House Committee Passes Suspicion-Based Drug Testing for Welfare Recipients



After weeks of debate, and in the face of legal and fiscal questions, a House committee today passed legislation that would require drug testing for welfare recipients. As amended, though, testing would be limited to applicants suspected of drug use, based on a set of criteria included in the provision.

Grounds for a "suspicion-based" drug test in the legislation include a drug or alcohol related arrest or conviction, a previous positive test and involvement in an employment-related accident. Democratic Rep. Jeanne Richardson, who brought the amendment, said that list was subject to change and also suggested that yet another attorney general's opinion might be needed to determine the legality of testing based on an arrest and not just a conviction.

In Florida, a program for drug-testing all welfare applicants was halted by a federal judge on the grounds that it constituted an illegal search and seizure, in violation of the Fourth Amendment. It is currently being contested in court.

That program provided for individuals who tested drug-free to be reimbursed for the cost of the test. The proposal in Tennessee requires that the applicant pay for two tests — an initial test and a confirmation test — and does not include a reimbursement provision.

Other laws, in Arizona and Missouri, limit their testing to anyone the state "reasonably" suspects of drug use, and have yet to be overturned.

Bill Russell, General Counsel for the state Department of Human Services, warned the committee that, even as amended, such a law would likely end up in court. Paul Lefkowitz, family assistance policy director for DHS, also expressed the concern that the department would spend money implementing the program, only to see it overturned. In that case, he said, they would recoup their losses, not to mention the cost of litigation to the state.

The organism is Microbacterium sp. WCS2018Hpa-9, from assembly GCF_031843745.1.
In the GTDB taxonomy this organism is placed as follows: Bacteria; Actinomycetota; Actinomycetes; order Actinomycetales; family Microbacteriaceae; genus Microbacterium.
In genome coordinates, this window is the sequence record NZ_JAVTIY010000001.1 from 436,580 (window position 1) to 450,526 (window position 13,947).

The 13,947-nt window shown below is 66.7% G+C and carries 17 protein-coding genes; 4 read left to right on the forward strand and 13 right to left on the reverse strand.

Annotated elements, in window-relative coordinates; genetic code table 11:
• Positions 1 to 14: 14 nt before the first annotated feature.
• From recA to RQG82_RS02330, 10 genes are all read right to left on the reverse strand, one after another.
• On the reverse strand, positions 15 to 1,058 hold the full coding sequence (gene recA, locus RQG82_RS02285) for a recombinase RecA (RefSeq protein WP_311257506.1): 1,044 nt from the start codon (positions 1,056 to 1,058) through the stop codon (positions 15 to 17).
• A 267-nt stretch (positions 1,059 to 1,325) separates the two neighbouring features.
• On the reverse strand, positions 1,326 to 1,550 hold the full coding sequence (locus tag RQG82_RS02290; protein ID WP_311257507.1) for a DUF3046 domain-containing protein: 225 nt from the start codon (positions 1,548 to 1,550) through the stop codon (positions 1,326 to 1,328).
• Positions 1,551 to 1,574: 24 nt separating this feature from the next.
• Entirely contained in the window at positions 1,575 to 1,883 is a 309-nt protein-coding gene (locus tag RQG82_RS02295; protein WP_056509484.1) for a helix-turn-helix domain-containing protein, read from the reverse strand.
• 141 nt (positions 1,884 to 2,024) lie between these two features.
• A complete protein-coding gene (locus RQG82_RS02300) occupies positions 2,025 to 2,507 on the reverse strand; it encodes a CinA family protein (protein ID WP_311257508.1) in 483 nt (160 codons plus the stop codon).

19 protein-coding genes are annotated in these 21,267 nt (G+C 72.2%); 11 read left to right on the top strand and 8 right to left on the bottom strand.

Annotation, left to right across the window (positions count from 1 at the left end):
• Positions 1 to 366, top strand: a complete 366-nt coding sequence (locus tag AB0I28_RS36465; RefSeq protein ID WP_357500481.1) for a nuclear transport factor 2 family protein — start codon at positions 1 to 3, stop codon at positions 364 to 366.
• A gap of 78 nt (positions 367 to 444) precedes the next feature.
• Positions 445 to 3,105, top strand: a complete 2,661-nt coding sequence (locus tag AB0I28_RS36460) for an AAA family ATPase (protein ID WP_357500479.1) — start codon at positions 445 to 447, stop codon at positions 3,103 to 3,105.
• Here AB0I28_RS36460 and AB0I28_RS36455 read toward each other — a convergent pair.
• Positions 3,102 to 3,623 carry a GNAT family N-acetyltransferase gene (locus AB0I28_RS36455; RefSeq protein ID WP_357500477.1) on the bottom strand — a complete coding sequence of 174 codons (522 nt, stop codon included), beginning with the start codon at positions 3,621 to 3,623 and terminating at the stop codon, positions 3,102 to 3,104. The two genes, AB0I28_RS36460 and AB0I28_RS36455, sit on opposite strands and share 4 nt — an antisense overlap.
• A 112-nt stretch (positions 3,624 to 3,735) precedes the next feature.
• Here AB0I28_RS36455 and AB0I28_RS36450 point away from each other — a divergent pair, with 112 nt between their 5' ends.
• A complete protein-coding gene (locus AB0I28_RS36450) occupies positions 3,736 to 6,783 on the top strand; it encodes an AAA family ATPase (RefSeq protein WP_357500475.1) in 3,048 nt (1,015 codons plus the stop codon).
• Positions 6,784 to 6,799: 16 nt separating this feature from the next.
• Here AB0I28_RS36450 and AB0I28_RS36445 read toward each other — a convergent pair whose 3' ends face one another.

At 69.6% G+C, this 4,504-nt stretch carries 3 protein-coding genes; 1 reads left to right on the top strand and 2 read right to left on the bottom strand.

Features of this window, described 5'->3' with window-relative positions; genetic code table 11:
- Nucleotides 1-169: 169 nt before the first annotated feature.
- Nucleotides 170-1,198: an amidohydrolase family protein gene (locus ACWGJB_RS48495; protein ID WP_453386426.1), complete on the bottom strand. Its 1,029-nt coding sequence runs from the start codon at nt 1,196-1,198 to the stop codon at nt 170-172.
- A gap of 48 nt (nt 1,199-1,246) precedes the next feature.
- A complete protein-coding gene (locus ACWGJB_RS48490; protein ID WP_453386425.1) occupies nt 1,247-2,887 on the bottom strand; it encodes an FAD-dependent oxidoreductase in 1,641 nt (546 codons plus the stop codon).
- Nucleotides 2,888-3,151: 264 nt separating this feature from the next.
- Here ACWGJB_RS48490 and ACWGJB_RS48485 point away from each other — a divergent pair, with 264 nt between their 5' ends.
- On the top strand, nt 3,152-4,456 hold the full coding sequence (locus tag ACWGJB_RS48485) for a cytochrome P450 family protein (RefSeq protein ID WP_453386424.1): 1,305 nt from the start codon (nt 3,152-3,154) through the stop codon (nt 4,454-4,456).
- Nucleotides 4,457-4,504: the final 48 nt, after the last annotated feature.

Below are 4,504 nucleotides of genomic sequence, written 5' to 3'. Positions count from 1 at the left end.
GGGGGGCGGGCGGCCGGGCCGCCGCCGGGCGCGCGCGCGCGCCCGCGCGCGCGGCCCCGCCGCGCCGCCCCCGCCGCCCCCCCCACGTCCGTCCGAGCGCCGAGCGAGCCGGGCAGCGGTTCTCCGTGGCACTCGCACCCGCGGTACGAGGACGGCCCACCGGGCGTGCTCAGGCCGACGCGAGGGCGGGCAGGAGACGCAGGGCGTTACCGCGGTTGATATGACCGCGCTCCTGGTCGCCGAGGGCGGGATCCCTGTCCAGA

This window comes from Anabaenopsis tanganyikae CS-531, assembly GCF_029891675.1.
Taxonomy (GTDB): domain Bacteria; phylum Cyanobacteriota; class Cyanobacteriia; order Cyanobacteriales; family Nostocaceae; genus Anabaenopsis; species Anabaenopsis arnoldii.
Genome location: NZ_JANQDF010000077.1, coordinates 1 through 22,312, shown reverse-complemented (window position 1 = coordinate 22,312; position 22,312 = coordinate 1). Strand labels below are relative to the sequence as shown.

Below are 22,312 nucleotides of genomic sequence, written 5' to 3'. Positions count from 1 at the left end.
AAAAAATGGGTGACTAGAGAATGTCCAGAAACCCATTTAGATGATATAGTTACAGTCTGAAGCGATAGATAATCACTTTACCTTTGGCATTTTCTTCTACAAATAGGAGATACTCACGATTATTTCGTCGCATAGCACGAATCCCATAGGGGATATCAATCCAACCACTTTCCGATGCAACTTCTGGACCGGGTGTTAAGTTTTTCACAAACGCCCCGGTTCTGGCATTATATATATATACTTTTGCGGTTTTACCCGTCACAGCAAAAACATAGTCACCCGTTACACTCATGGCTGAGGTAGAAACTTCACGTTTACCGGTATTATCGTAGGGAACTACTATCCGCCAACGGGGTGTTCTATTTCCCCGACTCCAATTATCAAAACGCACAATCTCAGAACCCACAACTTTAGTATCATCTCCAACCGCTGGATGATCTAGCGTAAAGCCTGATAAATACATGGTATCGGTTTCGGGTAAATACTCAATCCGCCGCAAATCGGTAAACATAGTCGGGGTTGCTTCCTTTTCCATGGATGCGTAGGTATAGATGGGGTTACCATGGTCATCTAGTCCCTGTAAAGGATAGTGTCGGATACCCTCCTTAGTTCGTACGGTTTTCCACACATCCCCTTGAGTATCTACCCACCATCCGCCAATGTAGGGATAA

The department representatives also confirmed that the legislation had been flagged by the Haslam administration, due to concerns about its constitutionality.

After bill sponsor Rep. Julia Hurley cited poll numbers to argue that most Tennesseeans support the idea, House Democratic Caucus Chairman Mike Turner, who voted against the measure, called it a "reelection bill," saying legislators were supposed to put more thought into their actions than the average respondent in a man-on-the-street poll.

"People poll a lot of things," he said. "If somebody asks you about this, your gut instinct, stops you on the street — they'll tell you 'Oh yeah, I think we ought to do that.' But people don't have the facts like we [do]. We're supposed to make clear, level judgements, is this the best thing to do in the state."

Turner continued to press Hurley about the reason for the bill, asking her if it was because this group of people was poor or because "they're people of color."

Committee chair Rep. Glen Casada rebuked Turner, telling him "we just don't want to stereotype people who are poor."

Turner continued making his argument, saying, "We give subsidies to farmers, we're not drug-testing farmers in this state. We give subsidies to veterans, we don't drug-test veterans in this state. I'm just trying to get to the point, why we pick the poorest of the poor to drug test."

Speaking to reporters after the bill passed by a vote of 11-6, Hurley was characteristically enthusiastic about her legislation's chances, touting the fact that the bill has made it farther than similar proposals in most states.

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